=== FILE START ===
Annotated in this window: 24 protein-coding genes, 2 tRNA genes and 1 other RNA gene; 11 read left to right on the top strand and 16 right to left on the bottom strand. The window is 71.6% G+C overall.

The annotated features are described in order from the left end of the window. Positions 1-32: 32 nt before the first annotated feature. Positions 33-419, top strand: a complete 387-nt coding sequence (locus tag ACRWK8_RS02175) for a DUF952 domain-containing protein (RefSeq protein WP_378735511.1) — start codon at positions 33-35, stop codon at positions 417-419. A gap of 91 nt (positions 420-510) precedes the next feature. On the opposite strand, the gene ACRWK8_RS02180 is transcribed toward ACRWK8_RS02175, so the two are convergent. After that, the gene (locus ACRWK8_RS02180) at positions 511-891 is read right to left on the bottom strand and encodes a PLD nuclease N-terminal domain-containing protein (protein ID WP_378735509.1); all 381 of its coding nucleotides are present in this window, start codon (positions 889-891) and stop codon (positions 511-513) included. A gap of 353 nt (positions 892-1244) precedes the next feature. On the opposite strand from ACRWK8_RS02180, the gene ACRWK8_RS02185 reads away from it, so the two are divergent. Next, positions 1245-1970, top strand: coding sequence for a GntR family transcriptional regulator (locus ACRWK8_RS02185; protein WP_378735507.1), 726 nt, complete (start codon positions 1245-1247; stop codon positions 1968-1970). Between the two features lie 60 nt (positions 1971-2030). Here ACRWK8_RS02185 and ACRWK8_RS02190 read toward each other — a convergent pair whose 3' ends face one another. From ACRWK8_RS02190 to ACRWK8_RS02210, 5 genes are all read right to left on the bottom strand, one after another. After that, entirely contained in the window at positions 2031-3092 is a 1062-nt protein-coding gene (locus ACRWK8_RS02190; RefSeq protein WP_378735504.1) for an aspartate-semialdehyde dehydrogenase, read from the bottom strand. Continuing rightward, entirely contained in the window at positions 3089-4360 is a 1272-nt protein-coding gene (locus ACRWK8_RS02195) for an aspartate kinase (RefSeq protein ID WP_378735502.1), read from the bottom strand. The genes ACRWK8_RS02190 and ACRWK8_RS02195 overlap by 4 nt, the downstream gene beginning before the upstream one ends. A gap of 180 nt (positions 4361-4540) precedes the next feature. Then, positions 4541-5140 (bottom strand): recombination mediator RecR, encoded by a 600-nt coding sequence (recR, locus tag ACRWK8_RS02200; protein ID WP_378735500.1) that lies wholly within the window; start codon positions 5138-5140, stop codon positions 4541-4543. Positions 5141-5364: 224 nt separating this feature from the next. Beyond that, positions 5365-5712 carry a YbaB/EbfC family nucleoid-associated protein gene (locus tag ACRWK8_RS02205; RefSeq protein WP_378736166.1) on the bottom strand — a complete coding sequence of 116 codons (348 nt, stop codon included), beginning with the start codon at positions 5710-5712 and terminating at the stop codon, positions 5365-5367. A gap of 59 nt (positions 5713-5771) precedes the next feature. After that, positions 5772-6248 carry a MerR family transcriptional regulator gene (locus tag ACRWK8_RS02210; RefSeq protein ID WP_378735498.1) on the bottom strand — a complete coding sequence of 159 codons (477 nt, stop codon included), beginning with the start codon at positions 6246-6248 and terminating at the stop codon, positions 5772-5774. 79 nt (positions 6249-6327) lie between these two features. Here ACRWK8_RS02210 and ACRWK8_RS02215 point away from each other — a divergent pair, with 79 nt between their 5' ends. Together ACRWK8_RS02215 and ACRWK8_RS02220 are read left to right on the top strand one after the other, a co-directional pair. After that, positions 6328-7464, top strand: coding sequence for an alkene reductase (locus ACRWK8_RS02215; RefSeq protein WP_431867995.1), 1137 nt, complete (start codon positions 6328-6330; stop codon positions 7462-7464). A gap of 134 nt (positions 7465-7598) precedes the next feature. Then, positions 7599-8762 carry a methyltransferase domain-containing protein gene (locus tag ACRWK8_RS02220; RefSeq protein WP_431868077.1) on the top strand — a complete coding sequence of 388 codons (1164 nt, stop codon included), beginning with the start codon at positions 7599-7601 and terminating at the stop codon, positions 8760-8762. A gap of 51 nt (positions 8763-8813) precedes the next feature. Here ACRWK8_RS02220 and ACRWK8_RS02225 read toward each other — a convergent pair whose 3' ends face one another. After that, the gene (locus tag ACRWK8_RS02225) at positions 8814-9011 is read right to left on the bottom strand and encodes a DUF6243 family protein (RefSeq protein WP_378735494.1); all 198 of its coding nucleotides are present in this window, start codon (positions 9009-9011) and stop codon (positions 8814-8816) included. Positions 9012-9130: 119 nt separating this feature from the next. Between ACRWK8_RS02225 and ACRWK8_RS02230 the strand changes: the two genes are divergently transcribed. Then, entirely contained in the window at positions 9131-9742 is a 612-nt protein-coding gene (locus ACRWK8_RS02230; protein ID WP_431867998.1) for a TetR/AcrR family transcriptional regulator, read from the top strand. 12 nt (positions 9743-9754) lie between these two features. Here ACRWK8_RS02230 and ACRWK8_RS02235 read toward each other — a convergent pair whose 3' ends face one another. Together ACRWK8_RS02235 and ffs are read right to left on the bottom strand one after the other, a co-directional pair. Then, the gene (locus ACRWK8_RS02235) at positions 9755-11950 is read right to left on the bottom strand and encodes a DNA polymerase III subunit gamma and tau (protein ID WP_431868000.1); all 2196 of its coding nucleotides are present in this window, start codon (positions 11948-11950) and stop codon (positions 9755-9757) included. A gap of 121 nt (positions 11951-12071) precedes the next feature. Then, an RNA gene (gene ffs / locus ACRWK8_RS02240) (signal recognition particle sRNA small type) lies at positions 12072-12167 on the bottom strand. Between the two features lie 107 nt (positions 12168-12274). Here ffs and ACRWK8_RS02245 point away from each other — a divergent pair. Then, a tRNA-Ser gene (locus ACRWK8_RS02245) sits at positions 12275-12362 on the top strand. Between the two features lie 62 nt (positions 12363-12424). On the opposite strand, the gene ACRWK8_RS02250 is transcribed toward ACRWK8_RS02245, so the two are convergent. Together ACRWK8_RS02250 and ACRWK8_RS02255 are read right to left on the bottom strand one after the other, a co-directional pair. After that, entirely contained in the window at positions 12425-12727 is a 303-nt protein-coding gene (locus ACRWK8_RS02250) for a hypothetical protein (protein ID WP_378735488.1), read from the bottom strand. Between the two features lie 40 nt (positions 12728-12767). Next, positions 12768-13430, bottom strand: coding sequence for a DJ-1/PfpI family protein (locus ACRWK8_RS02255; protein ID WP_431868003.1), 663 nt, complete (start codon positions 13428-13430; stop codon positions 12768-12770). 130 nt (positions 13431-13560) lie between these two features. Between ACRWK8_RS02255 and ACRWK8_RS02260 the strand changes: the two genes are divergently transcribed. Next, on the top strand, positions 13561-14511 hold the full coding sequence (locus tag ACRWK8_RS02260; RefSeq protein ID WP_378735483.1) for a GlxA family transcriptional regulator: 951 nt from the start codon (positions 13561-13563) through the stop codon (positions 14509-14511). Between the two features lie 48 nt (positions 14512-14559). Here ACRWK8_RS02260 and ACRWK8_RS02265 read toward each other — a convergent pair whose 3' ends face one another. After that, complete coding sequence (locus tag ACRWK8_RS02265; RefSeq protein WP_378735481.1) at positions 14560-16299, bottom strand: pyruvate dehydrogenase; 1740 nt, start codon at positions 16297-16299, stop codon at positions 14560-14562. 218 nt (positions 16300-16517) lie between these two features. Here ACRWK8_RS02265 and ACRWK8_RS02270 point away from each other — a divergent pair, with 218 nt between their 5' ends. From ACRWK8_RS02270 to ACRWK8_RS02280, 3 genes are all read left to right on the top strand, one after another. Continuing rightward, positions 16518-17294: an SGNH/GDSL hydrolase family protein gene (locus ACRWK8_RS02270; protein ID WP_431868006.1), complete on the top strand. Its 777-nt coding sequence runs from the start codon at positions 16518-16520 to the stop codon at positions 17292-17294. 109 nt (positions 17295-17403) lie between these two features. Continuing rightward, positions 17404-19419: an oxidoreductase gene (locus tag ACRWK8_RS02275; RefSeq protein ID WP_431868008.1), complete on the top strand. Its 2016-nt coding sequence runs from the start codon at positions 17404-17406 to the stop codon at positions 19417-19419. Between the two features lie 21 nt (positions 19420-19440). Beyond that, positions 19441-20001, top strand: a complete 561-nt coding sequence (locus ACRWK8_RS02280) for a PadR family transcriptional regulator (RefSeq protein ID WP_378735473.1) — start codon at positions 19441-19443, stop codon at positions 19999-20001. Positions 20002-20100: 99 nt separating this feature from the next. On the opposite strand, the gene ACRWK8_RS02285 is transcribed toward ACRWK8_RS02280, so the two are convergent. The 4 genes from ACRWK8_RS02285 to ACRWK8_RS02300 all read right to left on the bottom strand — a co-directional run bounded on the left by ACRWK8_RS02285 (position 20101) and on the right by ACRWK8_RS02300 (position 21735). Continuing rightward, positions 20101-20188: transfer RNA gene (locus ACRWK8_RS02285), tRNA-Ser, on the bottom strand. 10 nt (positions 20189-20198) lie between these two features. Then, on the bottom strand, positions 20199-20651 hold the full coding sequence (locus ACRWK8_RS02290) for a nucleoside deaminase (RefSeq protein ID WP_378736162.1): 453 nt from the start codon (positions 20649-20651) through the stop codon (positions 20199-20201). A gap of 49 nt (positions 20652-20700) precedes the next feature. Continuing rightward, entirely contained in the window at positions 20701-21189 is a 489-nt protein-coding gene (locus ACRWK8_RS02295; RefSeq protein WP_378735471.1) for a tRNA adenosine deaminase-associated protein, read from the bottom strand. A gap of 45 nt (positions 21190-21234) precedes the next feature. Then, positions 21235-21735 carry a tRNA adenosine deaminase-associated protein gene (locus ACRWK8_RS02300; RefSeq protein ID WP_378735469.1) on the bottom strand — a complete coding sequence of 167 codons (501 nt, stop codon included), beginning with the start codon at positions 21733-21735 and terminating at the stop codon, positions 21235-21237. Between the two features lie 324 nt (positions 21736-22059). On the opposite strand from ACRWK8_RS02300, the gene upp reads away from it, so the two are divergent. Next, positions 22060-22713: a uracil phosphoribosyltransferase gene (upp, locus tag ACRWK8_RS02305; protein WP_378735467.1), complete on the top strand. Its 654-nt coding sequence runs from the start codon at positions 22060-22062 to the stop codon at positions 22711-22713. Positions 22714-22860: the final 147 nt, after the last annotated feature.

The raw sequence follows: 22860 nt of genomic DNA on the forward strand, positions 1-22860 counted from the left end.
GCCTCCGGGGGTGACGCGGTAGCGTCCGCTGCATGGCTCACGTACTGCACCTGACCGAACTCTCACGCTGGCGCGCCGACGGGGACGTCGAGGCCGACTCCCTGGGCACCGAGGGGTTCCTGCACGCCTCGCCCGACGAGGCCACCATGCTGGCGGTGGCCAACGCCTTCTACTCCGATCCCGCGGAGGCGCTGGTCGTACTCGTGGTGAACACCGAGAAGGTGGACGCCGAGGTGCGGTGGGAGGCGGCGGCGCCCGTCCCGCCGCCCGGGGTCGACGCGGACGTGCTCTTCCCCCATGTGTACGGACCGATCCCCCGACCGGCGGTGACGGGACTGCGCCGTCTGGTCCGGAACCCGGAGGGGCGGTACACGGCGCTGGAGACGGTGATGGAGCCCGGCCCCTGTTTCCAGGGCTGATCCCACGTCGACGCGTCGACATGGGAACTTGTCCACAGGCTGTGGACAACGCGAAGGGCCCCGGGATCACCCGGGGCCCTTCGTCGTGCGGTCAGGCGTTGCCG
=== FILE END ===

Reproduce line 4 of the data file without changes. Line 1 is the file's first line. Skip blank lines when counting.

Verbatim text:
GCCTCCGGGGGTGACGCGGTAGCGTCCGCTGCATGGCTCACGTACTGCACCTGACCGAACTCTCACGCTGGCGCGCCGACGGGGACGTCGAGGCCGACTCCCTGGGCACCGAGGGGTTCCTGCACGCCTCGCCCGACGAGGCCACCATGCTGGCGGTGGCCAACGCCTTCTACTCCGATCCCGCGGAGGCGCTGGTCGTACTCGTGGTGAACACCGAGAAGGTGGACGCCGAGGTGCGGTGGGAGGCGGCGGCGCCCGTCCCGCCGCCCGGGGTCGACGCGGACGTGCTCTTCCCCCATGTGTACGGACCGATCCCCCGACCGGCGGTGACGGGACTGCGCCGTCTGGTCCGGAACCCGGAGGGGCGGTACACGGCGCTGGAGACGGTGATGGAGCCCGGCCCCTGTTTCCAGGGCTGATCCCACGTCGACGCGTCGACATGGGAACTTGTCCACAGGCTGTGGACAACGCGAAGGGCCCCGGGATCACCCGGGGCCCTTCGTCGTGCGGTCAGGCGTTGCCG